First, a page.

Mr. Yoo, in the Bush administration, claimed the president could legally engage in torture. One would think the great and good might move away from the man who. according to Jon Schwarz of the intercept,
You too might have thought that the world would have distanced itself from John Yoo, but no, he found a nice spot as a professor at Berkeley. Wonder what he feels about his place of employment as that Madrassa has no problem with masked thugs suppressing speech.
Yoo’s legal reasoning, as he (together with his superior Jay Bybee, who’s now a federal judge) advised the Bush White House, is that “the Department of Justice could not enforce Section 2340A [the federal probation against torture] against federal officials acting pursuant to the President’s constitutional authority to wage a military campaign.” In other words, the president can’t crush a 6-year-old boy’s testicles for fun, but if he thinks some child-testicle-crushing is needed to win the war, it’s totally constitutional.
The good professor's piece at the Times notes his misgivings about our new president.
Yoo has a problem with Mr. Trump on a few constitutional points.
Immigration has driven Mr. Trump even deeper into the constitutional thickets. Even though his executive order halting immigration from seven Muslim nations makes for bad policy, I believe it falls within the law. But after the order was issued, his adviser Rudolph Giuliani disclosed that Mr. Trump had initially asked for “a Muslim ban,” which would most likely violate the Constitution’s protection for freedom of religion or its prohibition on the state establishment of religion, or both — no mean feat. Had Mr. Trump taken advantage of the resources of the executive branch as a whole, not just a few White House advisers, he would not have rushed out an ill-conceived policy made vulnerable to judicial challenge.So we bomb and torture people in MENA and Yoo is okay with that. Those folks may not harbor affection for us and understandably may want to harm us. The new president may believe that Muslims from disaffected regions may want to do that. Is that in the "constitutional thickets?"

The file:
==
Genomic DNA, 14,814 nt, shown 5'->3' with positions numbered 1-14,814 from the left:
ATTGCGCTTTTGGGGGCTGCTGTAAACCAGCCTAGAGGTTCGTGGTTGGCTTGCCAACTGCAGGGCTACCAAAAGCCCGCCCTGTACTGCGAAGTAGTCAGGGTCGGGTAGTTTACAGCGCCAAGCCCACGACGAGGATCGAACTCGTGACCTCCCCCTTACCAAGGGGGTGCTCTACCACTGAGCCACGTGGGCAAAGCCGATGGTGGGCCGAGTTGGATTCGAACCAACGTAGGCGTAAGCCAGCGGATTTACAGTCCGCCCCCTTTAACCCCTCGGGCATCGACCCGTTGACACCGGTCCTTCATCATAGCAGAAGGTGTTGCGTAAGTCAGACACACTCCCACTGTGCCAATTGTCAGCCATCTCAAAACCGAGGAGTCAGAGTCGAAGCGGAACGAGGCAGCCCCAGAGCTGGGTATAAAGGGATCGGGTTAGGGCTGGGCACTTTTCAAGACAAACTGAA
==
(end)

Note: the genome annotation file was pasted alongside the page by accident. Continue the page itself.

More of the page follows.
If he were to proscribe the Muslim faith for all who are here legally and are citizens, no one would contest that that was unconstitutional. People who are not here, well that is another story, and a full complement of the Supreme Court should be the final arbiter, but the idea itself is not at all outside the bounds of reason.
On December 1, The then president-elect outlined his foreign policy,
I am not sure if Trump completely means this. Rumors of nominating Elliott Abrams as Deputy Secretary of State are not reassuring. Nevertheless, the quote, while not neutralist, is a better sentiment than anything Mr. Yoo or any neocon has ever come up with."We will destroy ISIS. At the same time, we will pursue a new foreign policy that finally learns from the mistakes of the past. We will stop looking to topple regimes and overthrow governments, folks," Trump told attendees at the U.S. Bank Arena. "Our goal is stability, not chaos because we wanna rebuild our country. It's time.""In our dealings with other countries, we will seek shared interests wherever possible and pursue a new era of peace, understanding, and good will."
I hope Trump means it and that we never hear from Mr. Yoo again.